Tramadol Withdrawal Timeline, Symptoms, and Detox - Addiction Rehab Blog
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tramadol withdrawal

Tramadol Withdrawal Timeline, Symptoms, and Detox

Tramadol Withdrawal

There is undoubtedly a major opioid abuse epidemic going on in the United States. We all hear about it in the news, online, and from friends and family. We hear often about the major players in the opioid crisis: heroin, oxycontin, and fentanyl, but there is another opiate that we hear much less about, yet it is prescribed just as often. Tramadol is a synthetic opiate that is prescribed over 40 million times per year in the United States alone.

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What is Tramadol?

Tramadol affects the central nervous system and opiate receptors in the same fashion as the more notorious drugs like fentanyl and heroin. It causes a sense of euphoria, calm, and relaxation. As well when taken in high doses in can cause respiratory depression and the possibly fatal side effects that come with it just as other, more well known opiates do. These side effects and risks are much more likely when a person mixes tramadol with other drugs, like alcohol or benzodiazepines, because they have a synergistic effect which means the Tramadol becomes much stronger in a person’s body when paired then it would have by itself. A person taking tramadol regularly will become increasingly tolerant to its effects and will have to increase their dosage to maintain the same effects. A person who is taking tramadol as prescribed can still become addicted to it and experience withdrawal symptoms.

Tramadol Withdrawal Timeline

tramadol withdrawal timelineTramadol has a relatively short half-life compared to the other traditional opiates such as oxycodone or hydrocodone. Typically the half life of tramadol tends to be somewhere in the range of 1-4 hours. Due to the short half-life of tramadol the onset of withdrawal symptoms tends to happen much quicker than other longer lasting opiates. Tramadol withdrawal has been likened and compared to the symptoms typical of having the flu.

The early symptoms also known as early opioid withdrawal often include runny nose, sweating, tearing up, yawning, muscle and body aches, trouble sleeping or insomnia, anxiety, agitation, racing heart, and hypertension. The later occurring symptoms also known as Late Opioid Withdrawal include symptoms such as chills, goosebumps, diarrhea, vomiting, loss of appetite, stomach pain and cramping, cravings, irritability, depression, pupil dilation, and trouble focusing or thinking clearly.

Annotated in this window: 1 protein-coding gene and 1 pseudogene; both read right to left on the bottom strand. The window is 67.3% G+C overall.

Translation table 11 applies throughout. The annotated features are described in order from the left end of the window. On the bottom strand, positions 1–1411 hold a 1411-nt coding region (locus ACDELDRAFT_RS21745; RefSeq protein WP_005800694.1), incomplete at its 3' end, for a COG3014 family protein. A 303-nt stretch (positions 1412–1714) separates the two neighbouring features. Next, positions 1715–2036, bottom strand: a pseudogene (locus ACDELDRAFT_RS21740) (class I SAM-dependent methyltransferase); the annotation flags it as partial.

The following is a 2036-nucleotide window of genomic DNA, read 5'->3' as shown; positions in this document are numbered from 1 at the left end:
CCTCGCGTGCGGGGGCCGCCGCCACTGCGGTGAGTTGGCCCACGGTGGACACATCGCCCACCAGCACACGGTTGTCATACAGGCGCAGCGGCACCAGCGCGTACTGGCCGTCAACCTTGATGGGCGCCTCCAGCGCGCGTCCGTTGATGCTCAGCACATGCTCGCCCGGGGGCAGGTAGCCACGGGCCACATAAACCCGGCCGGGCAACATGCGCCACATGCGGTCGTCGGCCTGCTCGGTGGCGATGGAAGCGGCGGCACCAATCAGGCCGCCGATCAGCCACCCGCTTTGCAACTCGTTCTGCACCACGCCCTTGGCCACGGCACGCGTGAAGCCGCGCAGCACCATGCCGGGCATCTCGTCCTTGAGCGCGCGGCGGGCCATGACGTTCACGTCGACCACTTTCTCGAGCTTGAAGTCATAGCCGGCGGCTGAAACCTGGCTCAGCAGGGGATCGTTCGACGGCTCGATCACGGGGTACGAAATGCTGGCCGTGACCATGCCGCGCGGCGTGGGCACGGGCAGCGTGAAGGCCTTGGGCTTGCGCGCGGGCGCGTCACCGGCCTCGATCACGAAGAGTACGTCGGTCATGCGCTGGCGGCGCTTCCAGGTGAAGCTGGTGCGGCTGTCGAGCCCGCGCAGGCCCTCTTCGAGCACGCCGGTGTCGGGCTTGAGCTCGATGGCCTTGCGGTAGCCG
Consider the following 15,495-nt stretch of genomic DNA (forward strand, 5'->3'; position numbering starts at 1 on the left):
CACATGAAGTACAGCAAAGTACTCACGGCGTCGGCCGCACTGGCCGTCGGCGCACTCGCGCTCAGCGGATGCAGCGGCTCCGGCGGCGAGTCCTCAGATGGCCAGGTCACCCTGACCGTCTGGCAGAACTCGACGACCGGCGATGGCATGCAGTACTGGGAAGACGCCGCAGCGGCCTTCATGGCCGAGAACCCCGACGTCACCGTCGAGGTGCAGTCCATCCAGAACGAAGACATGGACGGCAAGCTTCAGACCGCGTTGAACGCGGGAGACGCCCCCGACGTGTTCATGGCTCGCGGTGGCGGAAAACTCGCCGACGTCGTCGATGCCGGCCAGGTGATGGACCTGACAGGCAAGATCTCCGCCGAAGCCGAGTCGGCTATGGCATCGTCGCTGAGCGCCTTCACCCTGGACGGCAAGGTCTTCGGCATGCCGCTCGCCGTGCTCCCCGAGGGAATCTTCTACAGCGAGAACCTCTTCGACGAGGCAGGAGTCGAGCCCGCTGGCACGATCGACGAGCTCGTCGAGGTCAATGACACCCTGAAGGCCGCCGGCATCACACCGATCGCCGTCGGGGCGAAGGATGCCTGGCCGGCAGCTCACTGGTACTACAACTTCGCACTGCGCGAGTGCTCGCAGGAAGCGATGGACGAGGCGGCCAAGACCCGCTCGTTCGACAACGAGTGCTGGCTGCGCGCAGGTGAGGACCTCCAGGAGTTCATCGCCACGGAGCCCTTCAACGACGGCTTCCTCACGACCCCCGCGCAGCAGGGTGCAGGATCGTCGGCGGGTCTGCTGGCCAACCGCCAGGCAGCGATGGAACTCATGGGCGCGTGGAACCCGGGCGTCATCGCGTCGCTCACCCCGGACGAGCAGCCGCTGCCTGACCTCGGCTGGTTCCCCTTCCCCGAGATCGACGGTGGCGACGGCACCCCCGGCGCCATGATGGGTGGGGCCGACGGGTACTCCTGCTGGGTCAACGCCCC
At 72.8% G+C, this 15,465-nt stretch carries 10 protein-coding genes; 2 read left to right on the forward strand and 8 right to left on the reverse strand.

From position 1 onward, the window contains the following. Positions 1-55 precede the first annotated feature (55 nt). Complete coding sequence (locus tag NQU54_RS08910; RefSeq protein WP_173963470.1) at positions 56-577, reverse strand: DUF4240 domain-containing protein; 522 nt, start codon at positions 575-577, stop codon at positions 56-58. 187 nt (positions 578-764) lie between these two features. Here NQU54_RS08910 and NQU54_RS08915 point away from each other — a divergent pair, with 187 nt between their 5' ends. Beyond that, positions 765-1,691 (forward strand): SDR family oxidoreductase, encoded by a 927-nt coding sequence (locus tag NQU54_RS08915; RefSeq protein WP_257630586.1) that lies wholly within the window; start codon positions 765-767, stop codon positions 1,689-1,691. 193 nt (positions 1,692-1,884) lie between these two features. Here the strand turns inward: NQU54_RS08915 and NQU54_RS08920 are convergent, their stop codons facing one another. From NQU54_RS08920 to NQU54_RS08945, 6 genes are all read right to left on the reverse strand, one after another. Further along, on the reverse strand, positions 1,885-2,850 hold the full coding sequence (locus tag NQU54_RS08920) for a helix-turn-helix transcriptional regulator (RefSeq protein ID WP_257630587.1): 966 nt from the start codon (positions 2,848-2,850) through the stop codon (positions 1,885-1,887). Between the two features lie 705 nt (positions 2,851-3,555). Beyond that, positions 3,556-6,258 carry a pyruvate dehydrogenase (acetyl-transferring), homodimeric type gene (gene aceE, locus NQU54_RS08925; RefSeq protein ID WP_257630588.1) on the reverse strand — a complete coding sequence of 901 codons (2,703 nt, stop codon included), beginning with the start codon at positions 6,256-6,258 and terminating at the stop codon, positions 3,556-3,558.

Many of the Late Opioid Withdrawal symptoms can last quite some time and make it that much harder for a person to stay off of Tramadol. The physical withdrawal symptoms of Tramadol tend to peak after several days and taper off in the next several days after that. The psychological withdrawal effects can last much longer, and herein lies the difficulty of getting off of tramadol long term. Everyone experiences the withdrawal from Tramadol a little differently from one another.

There are several factors that play into the severity and duration of a person’s withdrawal. The amount taken (level of dependency) is likely the largest factor in deciding the severity and duration of and individuals withdrawal timeline with Tramadol. The next most important factor is the way in which someone takes Tramadol. If it taken as directed (orally) the risk of dependence or the severity and duration of withdrawal will be much lower than a person who injected or snorted Tramadol.

Tramadol Detox and Treatment

Tramadol withdrawal can be managed if safely. It is recommended to find a medical detox and the input of medical professionals to safely get off of Tramadol rather than to stop taking it suddenly. A medical detox can provide the highest level of care in managing the withdrawal symptoms of Tramadol. They can provide around the clock care to assist in minimizing the pain and discomfort of Tramadol withdrawal through therapeutic and medical assistance. It is important for People who are chronically addicted to Tramadol to be in a safe and supportive medical setting when they are withdrawing due to the high risk of relapse. There are many drugs that can be used to help reduce the feelings of depression and drug cravings during the withdrawal timeline.

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